Best Bibles for Children at Different Ages
This guest post was written by: Ria Joseph
In a study of America and religion from the Pew Research Center, it showed that Americans correctly answered an average of 4.2 out of the survey’s 7 questions about the Bible. Respondents whose religion is “nothing in particular” correctly answered fewer than half the questions. If anything, the study highlights how as Christians, we need to be familiar with the Scripture — and often, biblical education begins during childhood.
As we discussed in an article about Children in Church here on Homiletics Online, children are children of God and are more than welcome to learn about Him — whether by experiencing love from the community or from the Bible itself. Of course, choosing an appropriate Bible for your child poses its own challenges. Depending on your child’s age and reading level, a full-text Bible might not be the best option yet. Instead, a storybook approach offers an accessible and inviting primer on Bible basics. Here are some we recommend:
The One-Year Children’s Bible
For doable daily devotions that transition your child from a Bible storybook to a real Bible, The One-Year Children’s Bible is an ideal choice. The 365 stories cover Creation until John’s Revelation, with easy-to-read text arranged in historical order. Kids ages 6 to 10 would greatly appreciate this children’s Bible, as it features colorful and engaging illustrations. The last section of the book also features an index of key people, as well as an accessible encyclopedia on food, work, homes, towns, religious practices, civilizations, and daily life in Bible times. It’s a great resource for acquainting young children with unfamiliar cultural elements.
The Complete Illustrated Children’s Bible
The Complete Illustrated Children’s Bible is perfect as a first-reader storybook for very young children. It contains short stories that describe what happened in the Bible, summarizing entire sections of the Scripture in a page or two with straightforward, engaging language. It’s also stunning to look at, with nearly 300 full-page color illustrations. Colors and pictures are particularly important for children, as these draw them into the story. For children ages 5 – 7, this can also work well as devotional material.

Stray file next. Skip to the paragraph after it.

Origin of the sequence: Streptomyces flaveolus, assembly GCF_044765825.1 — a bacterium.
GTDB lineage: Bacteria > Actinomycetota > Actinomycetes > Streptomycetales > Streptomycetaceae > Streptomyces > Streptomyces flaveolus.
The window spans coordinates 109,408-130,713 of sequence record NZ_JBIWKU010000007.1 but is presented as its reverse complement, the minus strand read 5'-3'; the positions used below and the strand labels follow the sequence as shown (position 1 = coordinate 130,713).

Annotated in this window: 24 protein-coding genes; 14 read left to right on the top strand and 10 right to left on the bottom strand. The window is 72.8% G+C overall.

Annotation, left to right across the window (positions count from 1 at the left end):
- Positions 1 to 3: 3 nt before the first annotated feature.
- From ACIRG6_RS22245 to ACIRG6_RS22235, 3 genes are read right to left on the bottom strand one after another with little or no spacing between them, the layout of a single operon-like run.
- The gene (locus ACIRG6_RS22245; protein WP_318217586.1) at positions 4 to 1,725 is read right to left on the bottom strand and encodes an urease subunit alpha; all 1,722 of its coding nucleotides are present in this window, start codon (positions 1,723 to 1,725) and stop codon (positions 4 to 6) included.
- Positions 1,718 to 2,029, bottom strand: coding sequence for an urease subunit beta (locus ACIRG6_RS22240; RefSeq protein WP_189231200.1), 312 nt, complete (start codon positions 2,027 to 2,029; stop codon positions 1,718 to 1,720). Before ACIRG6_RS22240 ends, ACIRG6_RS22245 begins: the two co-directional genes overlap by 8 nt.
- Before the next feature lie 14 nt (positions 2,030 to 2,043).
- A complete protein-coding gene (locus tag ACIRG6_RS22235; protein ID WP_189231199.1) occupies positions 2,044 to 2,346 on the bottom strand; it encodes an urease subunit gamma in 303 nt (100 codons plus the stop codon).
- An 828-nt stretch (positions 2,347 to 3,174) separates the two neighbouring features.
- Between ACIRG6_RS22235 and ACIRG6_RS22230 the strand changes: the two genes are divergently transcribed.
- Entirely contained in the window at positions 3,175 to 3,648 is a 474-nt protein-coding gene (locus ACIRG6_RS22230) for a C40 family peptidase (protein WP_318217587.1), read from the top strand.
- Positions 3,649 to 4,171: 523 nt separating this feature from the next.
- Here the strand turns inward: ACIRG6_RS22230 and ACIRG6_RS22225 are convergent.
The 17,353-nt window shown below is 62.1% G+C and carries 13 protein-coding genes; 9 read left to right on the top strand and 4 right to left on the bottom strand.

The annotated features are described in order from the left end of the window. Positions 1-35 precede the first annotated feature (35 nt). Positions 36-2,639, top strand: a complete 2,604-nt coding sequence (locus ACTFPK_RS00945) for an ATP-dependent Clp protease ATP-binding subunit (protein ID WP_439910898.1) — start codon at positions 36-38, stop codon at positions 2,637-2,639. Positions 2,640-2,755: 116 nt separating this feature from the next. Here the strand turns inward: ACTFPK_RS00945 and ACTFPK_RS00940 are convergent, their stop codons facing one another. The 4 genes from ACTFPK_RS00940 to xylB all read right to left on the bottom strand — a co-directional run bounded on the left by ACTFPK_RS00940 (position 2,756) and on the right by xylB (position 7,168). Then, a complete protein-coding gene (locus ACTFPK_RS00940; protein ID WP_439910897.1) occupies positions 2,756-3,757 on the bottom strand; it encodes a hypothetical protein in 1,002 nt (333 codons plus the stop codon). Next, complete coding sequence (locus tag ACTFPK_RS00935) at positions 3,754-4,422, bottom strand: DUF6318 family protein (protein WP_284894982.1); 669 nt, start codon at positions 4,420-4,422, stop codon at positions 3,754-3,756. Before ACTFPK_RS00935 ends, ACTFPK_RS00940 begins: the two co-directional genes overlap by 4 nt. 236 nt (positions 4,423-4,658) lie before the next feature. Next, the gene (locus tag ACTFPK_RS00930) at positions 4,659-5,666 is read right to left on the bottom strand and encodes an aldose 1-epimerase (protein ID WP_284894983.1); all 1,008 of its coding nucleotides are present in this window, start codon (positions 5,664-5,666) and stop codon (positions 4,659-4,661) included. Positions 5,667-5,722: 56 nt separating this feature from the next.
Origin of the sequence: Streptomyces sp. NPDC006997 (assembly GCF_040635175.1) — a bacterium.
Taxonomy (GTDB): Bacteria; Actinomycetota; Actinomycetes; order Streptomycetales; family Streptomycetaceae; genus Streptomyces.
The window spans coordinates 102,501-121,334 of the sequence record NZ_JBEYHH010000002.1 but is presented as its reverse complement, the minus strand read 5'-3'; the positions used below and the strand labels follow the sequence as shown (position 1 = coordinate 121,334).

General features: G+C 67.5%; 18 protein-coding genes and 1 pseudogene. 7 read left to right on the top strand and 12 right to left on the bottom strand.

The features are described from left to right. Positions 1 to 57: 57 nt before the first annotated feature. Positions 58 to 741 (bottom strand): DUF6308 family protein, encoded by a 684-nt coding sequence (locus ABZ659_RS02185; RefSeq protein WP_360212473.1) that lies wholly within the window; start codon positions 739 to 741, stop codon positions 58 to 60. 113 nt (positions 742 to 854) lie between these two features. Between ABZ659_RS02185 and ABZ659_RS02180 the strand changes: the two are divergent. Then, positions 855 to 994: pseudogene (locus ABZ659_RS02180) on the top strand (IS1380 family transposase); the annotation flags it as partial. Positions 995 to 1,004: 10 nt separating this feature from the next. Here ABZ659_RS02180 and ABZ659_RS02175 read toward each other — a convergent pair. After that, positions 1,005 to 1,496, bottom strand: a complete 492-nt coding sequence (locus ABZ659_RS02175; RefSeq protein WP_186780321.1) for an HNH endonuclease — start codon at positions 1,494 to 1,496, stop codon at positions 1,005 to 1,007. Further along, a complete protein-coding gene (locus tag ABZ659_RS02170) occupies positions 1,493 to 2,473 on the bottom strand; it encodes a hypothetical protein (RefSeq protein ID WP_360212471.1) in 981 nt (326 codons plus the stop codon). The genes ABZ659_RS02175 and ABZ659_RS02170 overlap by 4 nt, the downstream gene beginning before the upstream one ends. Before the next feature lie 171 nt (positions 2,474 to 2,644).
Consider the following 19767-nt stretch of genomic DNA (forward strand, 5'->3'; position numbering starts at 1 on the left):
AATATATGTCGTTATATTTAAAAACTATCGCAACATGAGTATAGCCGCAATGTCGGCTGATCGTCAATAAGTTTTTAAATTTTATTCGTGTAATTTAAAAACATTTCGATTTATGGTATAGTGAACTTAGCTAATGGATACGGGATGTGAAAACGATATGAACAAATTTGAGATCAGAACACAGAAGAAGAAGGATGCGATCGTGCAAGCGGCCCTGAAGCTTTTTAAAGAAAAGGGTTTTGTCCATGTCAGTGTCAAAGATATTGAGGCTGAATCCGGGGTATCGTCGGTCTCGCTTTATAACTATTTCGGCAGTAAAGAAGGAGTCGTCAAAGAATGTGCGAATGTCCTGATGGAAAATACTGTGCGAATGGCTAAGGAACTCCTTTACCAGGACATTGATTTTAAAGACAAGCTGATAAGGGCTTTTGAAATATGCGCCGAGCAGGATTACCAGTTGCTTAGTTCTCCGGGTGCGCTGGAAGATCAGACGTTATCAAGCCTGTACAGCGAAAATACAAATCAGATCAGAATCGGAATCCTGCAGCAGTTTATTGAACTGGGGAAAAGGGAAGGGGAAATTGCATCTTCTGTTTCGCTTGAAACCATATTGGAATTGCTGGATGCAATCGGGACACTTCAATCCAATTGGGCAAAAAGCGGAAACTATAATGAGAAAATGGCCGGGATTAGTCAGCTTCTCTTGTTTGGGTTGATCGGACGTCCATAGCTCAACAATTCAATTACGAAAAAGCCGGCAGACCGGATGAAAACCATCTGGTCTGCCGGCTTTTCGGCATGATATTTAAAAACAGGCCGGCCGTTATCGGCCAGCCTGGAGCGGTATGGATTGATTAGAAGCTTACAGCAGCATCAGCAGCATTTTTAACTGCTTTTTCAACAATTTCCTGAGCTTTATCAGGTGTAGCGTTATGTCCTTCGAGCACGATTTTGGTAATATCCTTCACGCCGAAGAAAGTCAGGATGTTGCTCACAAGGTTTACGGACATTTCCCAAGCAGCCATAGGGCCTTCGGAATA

The Action Bible
The Action Bible focuses on the exciting events in the Bible with a comic book style that remains faithful to the source material. In 215 fast-paced narratives, The Action Bible follows the historical flow of events and even includes portions of the Scripture that are usually missed in other children’s Bibles, like Judges, Psalms, and the minor prophets. It’s an effective tool for engaging elementary children and comic book-loving teens alike. In an interview about The Action Bible on WayNation, Illustrator Sergio Cariello revealed that an updated version of the Action Bible will feature 25 new Bible stories and 23 expanded stories. As a Marvel and DC Comics artist, Cariello feels privileged to be able to combine his faith and art in The Action Bible, which has sold more than 2.3 million copies since its release in 2010.
The MacArthur Study Bible
Older children and teenagers are more likely to need full-text Bibles that offer in-depth explanations on certain passages, because they will have a lot of interesting questions at that age. The MacArthur Study Bible on Scribd is a great resource for curious readers. Based on the English Standard Version (ESV) Bible, The MacArthur Study Bible has nearly 25,000 explanatory notes, informative articles, and over 140 two-color maps, charts, timelines, and illustrations that are sure to fascinate your teens. They’ll have a better understanding of tough passages, and take an in-depth look at the cultural and historical context of the verses. This detailed Bible works best for young readers who are starting to read Scripture independently and aren’t afraid to tackle the archaic, word-for-word translation characteristic of ESV Bibles.
The NIV Study Bible
According to a write-up on The NIV Study Bible in Publishers Weekly, this version launched the modern study Bible movement when it was first published in 1985. This new 2020 edition, in particular, is made rich with additional ideas and context that reflect contemporary readers’ insights and sensibilities. If your older child or teen has a lot of tough questions, The NIV Study Bible offers lots of ideas and applications for them. Like other NIV Bibles, this also has a natural feel to the language so it’s easier to understand — although it may feel like some interpretation was imposed on the translation.
If you’d like more information for review or purchase, visit your favorite Christian bookstore or view these recommendations on Amazon.
Main image credit: Unsplash, Ben White
Share This Post:
This guest post was written by: Ria Joseph
Ria Joseph is a part-time writer and full-time mother of three. On weekends, she spends her time spreading the Word of God and helping those in need around her community.